Sugar

Sugar cane is the main source for the approximately 175 million tonnes of sugar produced each year (with sugar beets following in second place). Most sugar cane is grown by small-scale sugar farmers, who often face extreme poverty, in the tropical areas of least developed and developing countries.

Fairtrade focuses its efforts with these farmers, so they can receive a fair share of the annual $47 billion sugar export market. Their sugar cane is processed into Fairtrade sugar, which later arrives on supermarket shelves, either in its pure form or in composite products like chocolate, ice cream, cookies, or even rum.

What Fairtrade Means for Sugar Producers

Buying Fairtrade certified sugar ensures that small farmers receive a Fairtrade Premium in addition to the selling price to invest in local social, environmental and business development projects. These projects can provide much needed economic diversification or social services in areas that are overly dependent on this crop. Read more

General Sugar Facts

  • Sugar from sugar cane is often the most important source of income in low-income areas in African, Caribbean or Pacific countries. For example, sugar accounts for 40 percent of the value of exports of Belize, and the sugar industry is the second largest employer of labour in Jamaica.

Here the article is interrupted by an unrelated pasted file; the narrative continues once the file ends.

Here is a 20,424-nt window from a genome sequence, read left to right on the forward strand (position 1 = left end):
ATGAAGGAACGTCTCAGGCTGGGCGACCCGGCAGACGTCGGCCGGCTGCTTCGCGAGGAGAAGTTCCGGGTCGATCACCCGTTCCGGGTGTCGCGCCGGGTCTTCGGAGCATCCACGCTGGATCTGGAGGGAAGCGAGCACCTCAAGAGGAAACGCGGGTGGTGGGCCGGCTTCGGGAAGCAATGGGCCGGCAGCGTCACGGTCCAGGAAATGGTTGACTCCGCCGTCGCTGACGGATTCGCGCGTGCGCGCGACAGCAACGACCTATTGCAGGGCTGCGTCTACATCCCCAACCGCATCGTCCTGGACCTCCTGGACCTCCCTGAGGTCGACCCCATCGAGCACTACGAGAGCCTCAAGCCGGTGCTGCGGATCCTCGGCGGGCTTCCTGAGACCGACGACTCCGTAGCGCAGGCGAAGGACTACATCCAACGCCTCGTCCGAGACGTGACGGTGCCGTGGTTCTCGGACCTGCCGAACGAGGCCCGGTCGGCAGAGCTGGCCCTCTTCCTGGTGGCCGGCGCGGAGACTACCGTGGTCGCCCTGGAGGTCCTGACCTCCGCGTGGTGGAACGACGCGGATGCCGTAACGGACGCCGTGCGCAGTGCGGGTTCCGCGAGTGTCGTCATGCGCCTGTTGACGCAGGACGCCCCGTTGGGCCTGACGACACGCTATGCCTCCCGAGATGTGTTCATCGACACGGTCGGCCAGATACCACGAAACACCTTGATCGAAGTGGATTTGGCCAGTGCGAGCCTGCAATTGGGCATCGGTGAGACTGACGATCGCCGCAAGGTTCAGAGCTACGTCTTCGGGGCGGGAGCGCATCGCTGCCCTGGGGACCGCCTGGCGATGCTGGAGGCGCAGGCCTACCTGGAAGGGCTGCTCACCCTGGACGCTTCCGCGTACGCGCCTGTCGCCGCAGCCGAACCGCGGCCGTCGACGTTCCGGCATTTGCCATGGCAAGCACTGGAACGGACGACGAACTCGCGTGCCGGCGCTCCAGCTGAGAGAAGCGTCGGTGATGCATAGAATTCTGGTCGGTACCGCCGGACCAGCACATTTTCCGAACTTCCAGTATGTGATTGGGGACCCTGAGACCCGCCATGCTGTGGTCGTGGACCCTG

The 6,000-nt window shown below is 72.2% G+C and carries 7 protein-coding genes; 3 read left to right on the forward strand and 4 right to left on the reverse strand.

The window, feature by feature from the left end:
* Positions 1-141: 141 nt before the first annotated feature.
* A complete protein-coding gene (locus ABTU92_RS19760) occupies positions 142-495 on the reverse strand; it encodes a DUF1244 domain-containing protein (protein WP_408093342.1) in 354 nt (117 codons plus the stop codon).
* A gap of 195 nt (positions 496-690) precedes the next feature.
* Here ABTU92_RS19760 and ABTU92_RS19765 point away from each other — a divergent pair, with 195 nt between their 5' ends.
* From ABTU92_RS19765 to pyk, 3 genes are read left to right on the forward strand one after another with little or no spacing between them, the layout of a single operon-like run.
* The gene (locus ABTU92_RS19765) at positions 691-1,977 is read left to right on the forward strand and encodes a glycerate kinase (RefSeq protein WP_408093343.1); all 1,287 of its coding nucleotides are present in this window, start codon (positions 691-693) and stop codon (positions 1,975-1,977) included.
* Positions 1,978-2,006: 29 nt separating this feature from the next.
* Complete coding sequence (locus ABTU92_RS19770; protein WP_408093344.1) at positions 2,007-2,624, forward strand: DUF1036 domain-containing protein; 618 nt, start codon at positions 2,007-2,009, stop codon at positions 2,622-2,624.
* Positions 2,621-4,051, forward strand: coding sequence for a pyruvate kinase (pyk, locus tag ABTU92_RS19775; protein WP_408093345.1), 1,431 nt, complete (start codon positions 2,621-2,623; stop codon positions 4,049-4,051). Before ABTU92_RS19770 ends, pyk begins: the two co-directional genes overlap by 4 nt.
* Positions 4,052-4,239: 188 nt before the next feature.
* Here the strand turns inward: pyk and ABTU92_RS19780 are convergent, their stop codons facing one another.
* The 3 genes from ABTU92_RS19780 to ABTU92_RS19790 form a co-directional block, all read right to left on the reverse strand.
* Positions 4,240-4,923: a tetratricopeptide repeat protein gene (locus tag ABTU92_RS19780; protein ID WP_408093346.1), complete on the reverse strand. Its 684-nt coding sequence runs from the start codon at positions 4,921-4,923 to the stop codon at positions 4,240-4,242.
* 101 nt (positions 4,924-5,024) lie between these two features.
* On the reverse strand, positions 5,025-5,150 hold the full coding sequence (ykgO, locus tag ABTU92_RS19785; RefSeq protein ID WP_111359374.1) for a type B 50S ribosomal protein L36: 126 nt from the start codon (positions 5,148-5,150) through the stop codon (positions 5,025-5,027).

• Sugar cane is a tall, bamboo-like grass that grows to a height of up to 6 meters (20 feet) in mostly tropical countries. It can be harvested 12-18 months after planting and cut for up to seven years before replanting is needed.
  • Sugar cane is normally cut by hand and then delivered to sugar mills. There, the stems are crushed and ground, and the cane juice is extracted, which is then used to make raw sugar.
  • Bagasse, molasses and ethanol are by-products from sugar production from sugar cane. They can be used in a wide range of contexts, for example, to make plastic products, to produce biofuels or to generate electricity. This electricity is often used to power the sugar mills in which the sugar cane stems are processed.

Where to Buy

Fairtrade sugar is available in many markets. If you can’t find it, talk to your local grocer or get in touch with your local Fairtrade organization by checking out Fairtrade Near You or select one of the countries in blue on the map below.


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